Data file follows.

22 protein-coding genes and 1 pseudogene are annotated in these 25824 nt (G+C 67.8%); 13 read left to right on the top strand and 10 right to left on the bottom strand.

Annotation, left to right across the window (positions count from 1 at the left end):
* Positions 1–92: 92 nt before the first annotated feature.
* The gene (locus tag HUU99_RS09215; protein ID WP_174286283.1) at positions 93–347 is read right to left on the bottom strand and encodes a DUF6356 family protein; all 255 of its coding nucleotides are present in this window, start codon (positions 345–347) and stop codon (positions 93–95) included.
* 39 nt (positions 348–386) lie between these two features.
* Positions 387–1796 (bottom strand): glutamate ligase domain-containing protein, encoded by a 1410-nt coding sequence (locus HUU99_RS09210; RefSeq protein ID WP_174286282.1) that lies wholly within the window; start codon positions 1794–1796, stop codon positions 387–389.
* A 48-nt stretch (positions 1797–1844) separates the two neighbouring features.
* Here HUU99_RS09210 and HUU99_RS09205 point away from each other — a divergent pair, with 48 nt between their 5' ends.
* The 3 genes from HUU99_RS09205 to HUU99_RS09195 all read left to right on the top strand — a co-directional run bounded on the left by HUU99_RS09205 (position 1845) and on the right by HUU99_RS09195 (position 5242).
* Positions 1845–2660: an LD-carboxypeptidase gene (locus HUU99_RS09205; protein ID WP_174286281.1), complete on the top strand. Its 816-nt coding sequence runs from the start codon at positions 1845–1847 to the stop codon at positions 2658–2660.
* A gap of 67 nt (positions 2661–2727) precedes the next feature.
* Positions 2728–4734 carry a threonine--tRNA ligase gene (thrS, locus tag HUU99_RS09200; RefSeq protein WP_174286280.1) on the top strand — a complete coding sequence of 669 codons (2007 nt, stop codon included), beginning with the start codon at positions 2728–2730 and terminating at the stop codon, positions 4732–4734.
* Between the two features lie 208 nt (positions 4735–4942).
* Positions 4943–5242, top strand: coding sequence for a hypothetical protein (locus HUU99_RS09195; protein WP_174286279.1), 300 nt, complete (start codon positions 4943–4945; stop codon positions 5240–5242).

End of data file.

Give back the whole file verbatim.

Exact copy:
22 protein-coding genes and 1 pseudogene are annotated in these 25824 nt (G+C 67.8%); 13 read left to right on the top strand and 10 right to left on the bottom strand.

Annotation, left to right across the window (positions count from 1 at the left end):
* Positions 1–92: 92 nt before the first annotated feature.
* The gene (locus tag HUU99_RS09215; protein ID WP_174286283.1) at positions 93–347 is read right to left on the bottom strand and encodes a DUF6356 family protein; all 255 of its coding nucleotides are present in this window, start codon (positions 345–347) and stop codon (positions 93–95) included.
* 39 nt (positions 348–386) lie between these two features.
* Positions 387–1796 (bottom strand): glutamate ligase domain-containing protein, encoded by a 1410-nt coding sequence (locus HUU99_RS09210; RefSeq protein ID WP_174286282.1) that lies wholly within the window; start codon positions 1794–1796, stop codon positions 387–389.
* A 48-nt stretch (positions 1797–1844) separates the two neighbouring features.
* Here HUU99_RS09210 and HUU99_RS09205 point away from each other — a divergent pair, with 48 nt between their 5' ends.
* The 3 genes from HUU99_RS09205 to HUU99_RS09195 all read left to right on the top strand — a co-directional run bounded on the left by HUU99_RS09205 (position 1845) and on the right by HUU99_RS09195 (position 5242).
* Positions 1845–2660: an LD-carboxypeptidase gene (locus HUU99_RS09205; protein ID WP_174286281.1), complete on the top strand. Its 816-nt coding sequence runs from the start codon at positions 1845–1847 to the stop codon at positions 2658–2660.
* A gap of 67 nt (positions 2661–2727) precedes the next feature.
* Positions 2728–4734 carry a threonine--tRNA ligase gene (thrS, locus tag HUU99_RS09200; RefSeq protein WP_174286280.1) on the top strand — a complete coding sequence of 669 codons (2007 nt, stop codon included), beginning with the start codon at positions 2728–2730 and terminating at the stop codon, positions 4732–4734.
* Between the two features lie 208 nt (positions 4735–4942).
* Positions 4943–5242, top strand: coding sequence for a hypothetical protein (locus HUU99_RS09195; protein WP_174286279.1), 300 nt, complete (start codon positions 4943–4945; stop codon positions 5240–5242).